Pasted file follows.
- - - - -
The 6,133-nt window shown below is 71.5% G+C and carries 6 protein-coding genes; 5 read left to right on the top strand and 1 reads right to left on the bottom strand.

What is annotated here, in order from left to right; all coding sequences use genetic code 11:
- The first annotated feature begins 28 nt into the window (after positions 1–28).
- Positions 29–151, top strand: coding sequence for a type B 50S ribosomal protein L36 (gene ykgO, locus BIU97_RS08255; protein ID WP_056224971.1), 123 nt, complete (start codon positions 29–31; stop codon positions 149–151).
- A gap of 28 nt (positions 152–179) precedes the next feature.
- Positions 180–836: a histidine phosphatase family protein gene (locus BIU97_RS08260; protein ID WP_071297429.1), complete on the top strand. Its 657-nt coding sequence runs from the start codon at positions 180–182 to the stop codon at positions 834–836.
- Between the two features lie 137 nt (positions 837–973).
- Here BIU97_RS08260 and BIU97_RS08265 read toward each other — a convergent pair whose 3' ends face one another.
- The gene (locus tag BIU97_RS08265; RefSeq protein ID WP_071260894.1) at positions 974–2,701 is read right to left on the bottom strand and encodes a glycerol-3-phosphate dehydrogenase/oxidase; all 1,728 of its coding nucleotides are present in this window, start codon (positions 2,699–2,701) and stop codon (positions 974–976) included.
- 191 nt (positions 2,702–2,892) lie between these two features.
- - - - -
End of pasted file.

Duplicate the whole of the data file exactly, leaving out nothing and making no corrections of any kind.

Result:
The 6,133-nt window shown below is 71.5% G+C and carries 6 protein-coding genes; 5 read left to right on the top strand and 1 reads right to left on the bottom strand.

What is annotated here, in order from left to right; all coding sequences use genetic code 11:
- The first annotated feature begins 28 nt into the window (after positions 1–28).
- Positions 29–151, top strand: coding sequence for a type B 50S ribosomal protein L36 (gene ykgO, locus BIU97_RS08255; protein ID WP_056224971.1), 123 nt, complete (start codon positions 29–31; stop codon positions 149–151).
- A gap of 28 nt (positions 152–179) precedes the next feature.
- Positions 180–836: a histidine phosphatase family protein gene (locus BIU97_RS08260; protein ID WP_071297429.1), complete on the top strand. Its 657-nt coding sequence runs from the start codon at positions 180–182 to the stop codon at positions 834–836.
- Between the two features lie 137 nt (positions 837–973).
- Here BIU97_RS08260 and BIU97_RS08265 read toward each other — a convergent pair whose 3' ends face one another.
- The gene (locus tag BIU97_RS08265; RefSeq protein ID WP_071260894.1) at positions 974–2,701 is read right to left on the bottom strand and encodes a glycerol-3-phosphate dehydrogenase/oxidase; all 1,728 of its coding nucleotides are present in this window, start codon (positions 2,699–2,701) and stop codon (positions 974–976) included.
- 191 nt (positions 2,702–2,892) lie between these two features.